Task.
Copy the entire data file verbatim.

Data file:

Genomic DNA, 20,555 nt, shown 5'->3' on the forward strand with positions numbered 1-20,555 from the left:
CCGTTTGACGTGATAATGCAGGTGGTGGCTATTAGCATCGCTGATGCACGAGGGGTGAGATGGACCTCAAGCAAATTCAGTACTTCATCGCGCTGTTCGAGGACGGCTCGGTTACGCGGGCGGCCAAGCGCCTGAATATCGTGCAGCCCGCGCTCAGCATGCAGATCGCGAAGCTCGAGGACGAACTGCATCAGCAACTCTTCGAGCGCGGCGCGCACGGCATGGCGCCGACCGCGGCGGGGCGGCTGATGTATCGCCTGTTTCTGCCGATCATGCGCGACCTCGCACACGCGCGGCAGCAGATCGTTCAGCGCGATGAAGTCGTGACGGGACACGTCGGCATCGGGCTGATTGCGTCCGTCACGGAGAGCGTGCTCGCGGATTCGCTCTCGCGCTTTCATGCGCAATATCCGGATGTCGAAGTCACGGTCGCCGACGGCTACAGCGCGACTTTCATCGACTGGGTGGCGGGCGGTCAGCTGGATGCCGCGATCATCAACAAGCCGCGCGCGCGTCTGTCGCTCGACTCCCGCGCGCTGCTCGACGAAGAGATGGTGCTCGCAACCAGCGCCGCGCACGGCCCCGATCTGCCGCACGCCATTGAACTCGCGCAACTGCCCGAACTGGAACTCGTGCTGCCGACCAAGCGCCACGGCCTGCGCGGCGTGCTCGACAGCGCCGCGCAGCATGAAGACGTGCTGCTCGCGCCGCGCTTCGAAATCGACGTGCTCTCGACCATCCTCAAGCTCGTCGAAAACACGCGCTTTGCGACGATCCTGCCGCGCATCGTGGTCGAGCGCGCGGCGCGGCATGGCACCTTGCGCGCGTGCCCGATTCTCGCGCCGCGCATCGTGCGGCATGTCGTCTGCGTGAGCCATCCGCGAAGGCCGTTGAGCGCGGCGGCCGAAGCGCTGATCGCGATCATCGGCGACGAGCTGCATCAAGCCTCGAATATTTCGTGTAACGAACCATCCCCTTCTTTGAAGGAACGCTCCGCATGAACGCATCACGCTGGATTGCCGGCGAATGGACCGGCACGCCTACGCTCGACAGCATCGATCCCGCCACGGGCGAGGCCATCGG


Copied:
Genomic DNA, 20,555 nt, shown 5'->3' on the forward strand with positions numbered 1-20,555 from the left:
CCGTTTGACGTGATAATGCAGGTGGTGGCTATTAGCATCGCTGATGCACGAGGGGTGAGATGGACCTCAAGCAAATTCAGTACTTCATCGCGCTGTTCGAGGACGGCTCGGTTACGCGGGCGGCCAAGCGCCTGAATATCGTGCAGCCCGCGCTCAGCATGCAGATCGCGAAGCTCGAGGACGAACTGCATCAGCAACTCTTCGAGCGCGGCGCGCACGGCATGGCGCCGACCGCGGCGGGGCGGCTGATGTATCGCCTGTTTCTGCCGATCATGCGCGACCTCGCACACGCGCGGCAGCAGATCGTTCAGCGCGATGAAGTCGTGACGGGACACGTCGGCATCGGGCTGATTGCGTCCGTCACGGAGAGCGTGCTCGCGGATTCGCTCTCGCGCTTTCATGCGCAATATCCGGATGTCGAAGTCACGGTCGCCGACGGCTACAGCGCGACTTTCATCGACTGGGTGGCGGGCGGTCAGCTGGATGCCGCGATCATCAACAAGCCGCGCGCGCGTCTGTCGCTCGACTCCCGCGCGCTGCTCGACGAAGAGATGGTGCTCGCAACCAGCGCCGCGCACGGCCCCGATCTGCCGCACGCCATTGAACTCGCGCAACTGCCCGAACTGGAACTCGTGCTGCCGACCAAGCGCCACGGCCTGCGCGGCGTGCTCGACAGCGCCGCGCAGCATGAAGACGTGCTGCTCGCGCCGCGCTTCGAAATCGACGTGCTCTCGACCATCCTCAAGCTCGTCGAAAACACGCGCTTTGCGACGATCCTGCCGCGCATCGTGGTCGAGCGCGCGGCGCGGCATGGCACCTTGCGCGCGTGCCCGATTCTCGCGCCGCGCATCGTGCGGCATGTCGTCTGCGTGAGCCATCCGCGAAGGCCGTTGAGCGCGGCGGCCGAAGCGCTGATCGCGATCATCGGCGACGAGCTGCATCAAGCCTCGAATATTTCGTGTAACGAACCATCCCCTTCTTTGAAGGAACGCTCCGCATGAACGCATCACGCTGGATTGCCGGCGAATGGACCGGCACGCCTACGCTCGACAGCATCGATCCCGCCACGGGCGAGGCCATCGG